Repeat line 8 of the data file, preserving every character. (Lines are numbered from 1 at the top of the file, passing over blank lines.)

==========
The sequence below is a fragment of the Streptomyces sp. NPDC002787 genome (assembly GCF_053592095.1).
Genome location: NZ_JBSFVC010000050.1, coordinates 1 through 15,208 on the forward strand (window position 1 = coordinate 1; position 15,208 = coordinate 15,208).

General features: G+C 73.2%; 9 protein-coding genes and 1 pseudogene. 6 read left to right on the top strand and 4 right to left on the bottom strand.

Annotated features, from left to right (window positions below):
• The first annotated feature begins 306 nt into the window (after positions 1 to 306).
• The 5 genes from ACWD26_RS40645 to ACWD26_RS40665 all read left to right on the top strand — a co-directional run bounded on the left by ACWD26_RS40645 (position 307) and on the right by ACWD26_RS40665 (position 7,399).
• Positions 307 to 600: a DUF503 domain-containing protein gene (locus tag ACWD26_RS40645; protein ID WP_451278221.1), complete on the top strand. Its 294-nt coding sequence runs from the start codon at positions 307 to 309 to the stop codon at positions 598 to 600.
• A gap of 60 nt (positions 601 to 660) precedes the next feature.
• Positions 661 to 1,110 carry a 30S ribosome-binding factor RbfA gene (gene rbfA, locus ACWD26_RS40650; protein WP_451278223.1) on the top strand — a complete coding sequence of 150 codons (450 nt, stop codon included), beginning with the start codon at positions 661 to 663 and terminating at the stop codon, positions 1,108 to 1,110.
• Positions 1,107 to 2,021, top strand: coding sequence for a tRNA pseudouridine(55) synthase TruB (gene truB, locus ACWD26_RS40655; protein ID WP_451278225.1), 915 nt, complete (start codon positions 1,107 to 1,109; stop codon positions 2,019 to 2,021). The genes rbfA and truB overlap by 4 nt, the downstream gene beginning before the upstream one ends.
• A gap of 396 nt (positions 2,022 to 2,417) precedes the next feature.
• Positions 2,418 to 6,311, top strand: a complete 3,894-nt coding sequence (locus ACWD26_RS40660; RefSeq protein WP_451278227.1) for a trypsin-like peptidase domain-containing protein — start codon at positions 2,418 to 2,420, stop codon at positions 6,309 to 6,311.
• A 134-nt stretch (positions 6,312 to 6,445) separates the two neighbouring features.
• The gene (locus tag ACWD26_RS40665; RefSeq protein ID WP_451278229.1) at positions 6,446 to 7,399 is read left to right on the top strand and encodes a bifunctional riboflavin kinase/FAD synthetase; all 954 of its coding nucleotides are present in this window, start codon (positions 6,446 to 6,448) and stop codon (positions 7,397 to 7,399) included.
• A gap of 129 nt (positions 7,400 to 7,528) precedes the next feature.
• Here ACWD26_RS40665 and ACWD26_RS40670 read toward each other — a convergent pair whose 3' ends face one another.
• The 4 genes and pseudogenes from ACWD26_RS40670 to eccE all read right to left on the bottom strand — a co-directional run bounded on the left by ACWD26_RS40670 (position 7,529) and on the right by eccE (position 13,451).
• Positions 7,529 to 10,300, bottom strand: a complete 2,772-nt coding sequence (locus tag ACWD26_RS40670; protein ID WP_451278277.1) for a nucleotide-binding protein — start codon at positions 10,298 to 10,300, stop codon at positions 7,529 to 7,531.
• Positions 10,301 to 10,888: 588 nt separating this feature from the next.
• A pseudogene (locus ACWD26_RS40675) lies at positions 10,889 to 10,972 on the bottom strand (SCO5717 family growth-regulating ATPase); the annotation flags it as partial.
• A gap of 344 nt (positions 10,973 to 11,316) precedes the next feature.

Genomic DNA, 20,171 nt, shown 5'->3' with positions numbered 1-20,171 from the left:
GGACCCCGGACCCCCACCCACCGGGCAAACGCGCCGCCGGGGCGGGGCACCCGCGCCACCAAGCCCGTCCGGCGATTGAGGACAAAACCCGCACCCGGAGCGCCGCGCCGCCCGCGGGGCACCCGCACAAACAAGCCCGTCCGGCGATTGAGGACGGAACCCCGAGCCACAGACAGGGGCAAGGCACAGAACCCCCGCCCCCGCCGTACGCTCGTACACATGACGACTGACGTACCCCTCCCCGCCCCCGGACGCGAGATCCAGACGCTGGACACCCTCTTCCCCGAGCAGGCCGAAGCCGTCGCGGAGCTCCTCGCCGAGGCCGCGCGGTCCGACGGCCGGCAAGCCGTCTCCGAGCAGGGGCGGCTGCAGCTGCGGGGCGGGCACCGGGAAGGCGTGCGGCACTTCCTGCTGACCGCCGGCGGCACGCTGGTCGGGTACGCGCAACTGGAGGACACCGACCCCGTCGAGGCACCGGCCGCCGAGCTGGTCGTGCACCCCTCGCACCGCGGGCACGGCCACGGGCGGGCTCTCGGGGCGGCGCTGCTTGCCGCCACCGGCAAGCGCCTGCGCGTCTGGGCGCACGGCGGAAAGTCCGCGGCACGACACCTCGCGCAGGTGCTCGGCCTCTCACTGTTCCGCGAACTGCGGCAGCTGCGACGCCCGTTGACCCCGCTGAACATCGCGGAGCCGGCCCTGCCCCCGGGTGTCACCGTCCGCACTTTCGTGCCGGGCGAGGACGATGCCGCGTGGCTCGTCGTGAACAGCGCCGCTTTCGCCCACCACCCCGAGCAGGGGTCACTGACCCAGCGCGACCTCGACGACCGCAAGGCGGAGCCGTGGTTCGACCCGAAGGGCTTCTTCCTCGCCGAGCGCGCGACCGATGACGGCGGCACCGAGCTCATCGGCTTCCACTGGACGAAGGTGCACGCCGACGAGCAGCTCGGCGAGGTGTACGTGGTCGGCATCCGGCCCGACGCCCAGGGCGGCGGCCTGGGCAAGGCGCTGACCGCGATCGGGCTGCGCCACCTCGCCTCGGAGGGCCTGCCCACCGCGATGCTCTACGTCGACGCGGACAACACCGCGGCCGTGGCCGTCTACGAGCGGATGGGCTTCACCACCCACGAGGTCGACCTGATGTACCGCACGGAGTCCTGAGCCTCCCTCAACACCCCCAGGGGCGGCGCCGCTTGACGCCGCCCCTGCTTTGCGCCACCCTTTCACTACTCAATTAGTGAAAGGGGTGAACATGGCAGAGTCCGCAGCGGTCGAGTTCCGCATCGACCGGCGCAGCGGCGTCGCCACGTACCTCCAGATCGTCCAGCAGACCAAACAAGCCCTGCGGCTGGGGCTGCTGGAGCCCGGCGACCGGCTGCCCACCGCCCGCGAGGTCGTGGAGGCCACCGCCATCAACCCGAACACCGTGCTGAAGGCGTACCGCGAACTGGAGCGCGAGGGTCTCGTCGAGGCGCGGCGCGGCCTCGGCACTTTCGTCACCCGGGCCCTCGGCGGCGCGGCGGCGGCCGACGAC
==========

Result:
• A gap of 60 nt (positions 601 to 660) precedes the next feature.